Consensus: Blackfoot Women Elders


ABOUT CONSENSUS by Linda Many Guns
From my perspective, a Blackfoot perspective, consensus means truth. It is a synchronistic point in time when a group of people know the truth. We believe no man or woman can know the truth, not lawyers, not theorists, not judges. Only the Creator can know the real truth. We also believe all people are right and that it is our responsibility to bring all of the pieces of the truth into the circle. When that happens consensus occurs. This assemblage of ideas and thoughts is our truth, as we know it.

ARTIST STATEMENT by Teresa Posyniak
Through the themes of vulnerability and resilience in my figurative work, I explore the rich contours of human identity. Everything I create flows from a real experience or from a person. Over the years, certain individuals have captured my attention through their vision and strength in transcending difficult situations or challenges in their lives. My interest is the underlying motive that urges me to request their generous participation as subjects for my artwork. I use the term "generous" because this consent to be portrayed can involve months and even years of discussion and interaction. During these consensual processes, we often agonize over each detail in the painting to ensure that it truly reflects their experience in life and their perception of themselves, as well as my visual interpretations as the artist in the relationship.

In 2004, I attended a talk given by Linda Many Guns. Linda, a Blackfoot Elder, instructed her audience on the "listening circle", a traditional Blackfoot way to resolve conflicts and to discuss issues from various points of view. I was intrigued with Linda's vivid, passionate and articulate portrayal of her culture, and the lessons it could teach our society. I had a myriad of questions and Linda rewarded me with more stories, accounts of dreams, explanations, and exposure to beautiful aboriginal objects and clothing she has collected and made over time. A deep friendship grew, and at some point about two years ago, I asked Linda if she would let me paint a portrait of her.

This seemingly simple request generated hours and hours of discussions about how she wanted to be perceived, the role of her culture in these images, her relationship to the landscape and to the Blackfoot community and what being a Blackfoot woman meant to her. As a non-aboriginal woman, I was both fascinated and wary of my ability to interpret Linda's ideas into an actual work on paper or canvas.

And so, after a year of discussing possibilities and weighing options and approaches, I jumped in feet first, always with the idea that if Linda did not feel completely engaged with the images, and the manner in which I did them, that I would not go any further. To my amazement and pleasure, Linda responded with utter enthusiasm to the first three paintings, and expressed wholeheartedly how they genuinely resonated with her. The more work I did, the more she talked, told me stories, e-mailed me her dreams, and introduced me to other members from her traditional world, who, in turn asked me to work with them in the same manner.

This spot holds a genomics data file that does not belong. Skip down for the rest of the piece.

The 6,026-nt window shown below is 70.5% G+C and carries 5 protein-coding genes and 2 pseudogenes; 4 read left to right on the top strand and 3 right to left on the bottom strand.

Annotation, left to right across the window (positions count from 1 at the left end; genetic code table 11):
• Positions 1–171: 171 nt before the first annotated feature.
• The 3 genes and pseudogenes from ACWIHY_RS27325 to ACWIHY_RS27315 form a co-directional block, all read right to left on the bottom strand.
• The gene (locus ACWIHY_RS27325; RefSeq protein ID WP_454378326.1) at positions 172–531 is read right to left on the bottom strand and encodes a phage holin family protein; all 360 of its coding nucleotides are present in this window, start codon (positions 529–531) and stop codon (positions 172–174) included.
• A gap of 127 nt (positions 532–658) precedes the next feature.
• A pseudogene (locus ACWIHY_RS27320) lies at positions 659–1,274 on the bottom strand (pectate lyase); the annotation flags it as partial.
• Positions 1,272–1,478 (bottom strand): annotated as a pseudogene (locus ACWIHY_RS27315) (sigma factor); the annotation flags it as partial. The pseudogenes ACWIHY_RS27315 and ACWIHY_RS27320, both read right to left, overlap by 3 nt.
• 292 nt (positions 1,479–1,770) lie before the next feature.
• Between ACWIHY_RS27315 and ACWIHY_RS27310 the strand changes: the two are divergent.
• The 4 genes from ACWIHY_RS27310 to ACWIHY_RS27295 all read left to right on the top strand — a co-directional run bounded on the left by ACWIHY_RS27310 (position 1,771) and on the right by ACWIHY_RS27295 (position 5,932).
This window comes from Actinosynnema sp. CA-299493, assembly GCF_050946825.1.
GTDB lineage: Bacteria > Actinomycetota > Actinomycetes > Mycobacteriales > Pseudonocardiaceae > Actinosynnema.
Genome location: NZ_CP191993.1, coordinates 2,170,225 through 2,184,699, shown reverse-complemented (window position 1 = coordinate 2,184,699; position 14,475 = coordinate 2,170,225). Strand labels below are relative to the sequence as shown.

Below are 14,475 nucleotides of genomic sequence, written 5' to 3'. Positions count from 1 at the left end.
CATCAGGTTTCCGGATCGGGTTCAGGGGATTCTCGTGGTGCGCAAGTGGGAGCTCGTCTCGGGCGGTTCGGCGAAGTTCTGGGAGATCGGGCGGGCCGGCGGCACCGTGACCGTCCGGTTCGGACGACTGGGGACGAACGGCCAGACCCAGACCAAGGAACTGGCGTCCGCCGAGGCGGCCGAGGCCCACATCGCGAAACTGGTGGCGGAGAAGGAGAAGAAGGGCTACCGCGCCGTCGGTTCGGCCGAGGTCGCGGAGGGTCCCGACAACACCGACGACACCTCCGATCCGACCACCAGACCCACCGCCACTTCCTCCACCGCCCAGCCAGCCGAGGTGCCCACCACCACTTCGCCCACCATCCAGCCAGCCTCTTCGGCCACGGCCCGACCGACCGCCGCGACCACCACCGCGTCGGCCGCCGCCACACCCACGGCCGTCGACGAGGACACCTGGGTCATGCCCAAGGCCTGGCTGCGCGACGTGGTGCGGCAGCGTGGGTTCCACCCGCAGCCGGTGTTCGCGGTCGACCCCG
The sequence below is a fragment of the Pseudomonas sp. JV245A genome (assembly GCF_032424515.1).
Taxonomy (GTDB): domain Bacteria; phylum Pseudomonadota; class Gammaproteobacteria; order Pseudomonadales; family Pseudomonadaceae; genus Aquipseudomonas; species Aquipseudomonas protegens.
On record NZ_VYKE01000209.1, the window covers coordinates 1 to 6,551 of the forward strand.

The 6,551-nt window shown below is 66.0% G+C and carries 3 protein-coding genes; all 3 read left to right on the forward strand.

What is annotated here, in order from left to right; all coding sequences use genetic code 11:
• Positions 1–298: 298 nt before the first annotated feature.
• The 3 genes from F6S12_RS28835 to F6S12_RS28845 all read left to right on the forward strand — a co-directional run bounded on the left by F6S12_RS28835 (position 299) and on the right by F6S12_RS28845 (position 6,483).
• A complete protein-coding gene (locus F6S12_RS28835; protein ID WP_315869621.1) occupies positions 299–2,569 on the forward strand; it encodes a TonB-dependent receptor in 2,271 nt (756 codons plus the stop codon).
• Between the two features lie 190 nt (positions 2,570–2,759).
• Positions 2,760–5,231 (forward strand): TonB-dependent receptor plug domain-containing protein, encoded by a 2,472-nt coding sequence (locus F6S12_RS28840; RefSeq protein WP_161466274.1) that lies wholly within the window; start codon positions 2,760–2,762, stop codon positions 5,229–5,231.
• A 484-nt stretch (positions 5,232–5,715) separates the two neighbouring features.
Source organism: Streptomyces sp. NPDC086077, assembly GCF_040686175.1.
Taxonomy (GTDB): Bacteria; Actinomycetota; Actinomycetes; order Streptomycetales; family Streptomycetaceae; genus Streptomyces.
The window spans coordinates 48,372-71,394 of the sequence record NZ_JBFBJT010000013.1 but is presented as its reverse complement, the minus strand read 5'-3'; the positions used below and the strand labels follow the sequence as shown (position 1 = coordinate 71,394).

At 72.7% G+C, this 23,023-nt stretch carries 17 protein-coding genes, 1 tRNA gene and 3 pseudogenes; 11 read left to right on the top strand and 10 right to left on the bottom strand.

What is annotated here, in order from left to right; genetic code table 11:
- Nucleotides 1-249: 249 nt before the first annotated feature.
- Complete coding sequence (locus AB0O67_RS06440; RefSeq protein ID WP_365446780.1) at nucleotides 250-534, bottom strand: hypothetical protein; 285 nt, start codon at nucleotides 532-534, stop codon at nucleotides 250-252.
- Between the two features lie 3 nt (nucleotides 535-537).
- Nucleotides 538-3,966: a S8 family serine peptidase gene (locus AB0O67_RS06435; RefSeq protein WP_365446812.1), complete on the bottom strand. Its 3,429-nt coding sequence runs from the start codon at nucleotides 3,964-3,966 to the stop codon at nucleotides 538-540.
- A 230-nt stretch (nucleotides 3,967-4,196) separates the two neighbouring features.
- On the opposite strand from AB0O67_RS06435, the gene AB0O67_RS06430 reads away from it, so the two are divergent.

With almost two dozen pieces to date, we are still developing ideas with the intent of including more individuals from the Blackfoot community. I look forward to the generation of more paintings and works on paper based on our consensual process.

STATEMENT by Linda Many Guns
The old people have said 'that people should know who you are when they see you'. These paintings and drawings hold layers of meaning. Those who know the symbols and what they represent will understand the paintings from that knowledge and for others, it is enough for them to know I am involved with the culture. These artworks have another purpose, that is, that in 2007, the Blackfoot culture is still practiced and central to the Blackfoot people's way of life.

This series is a deliberate interconnection of the talents and experiences of both painter and the subject. Each painting is the result of fusing two cultures, one Blackfoot, the other, western Canadian, through intensive periods of shared experiences, shared understanding and awareness, into these unique images.

Currently, as a doctoral student in Indigenous Studies at Trent University in Peterborough, these artworks will form part of my research as a visual representation of traditional knowledge. I believe our futures lie in being able to take the best from both worlds to mutually share and create new understandings that can benefit all people. The images are representative of what any of the public could witness at cultural events.

On a personal note, it has always been a unique and special event whenever Teri and I talk about Blackfoot culture. I share my feelings of being a Blackfoot woman and the myriad connections to this world, and she, of her thoughts on how to capture and translate these images onto canvas and paper. She has deepened and pressed our thoughts into wax and paint. Together we talk of color, knowing and being. The images she creates come from those many hours of discussion, creating a window into today's Blackfoot world. It is in this spirit that they have been created.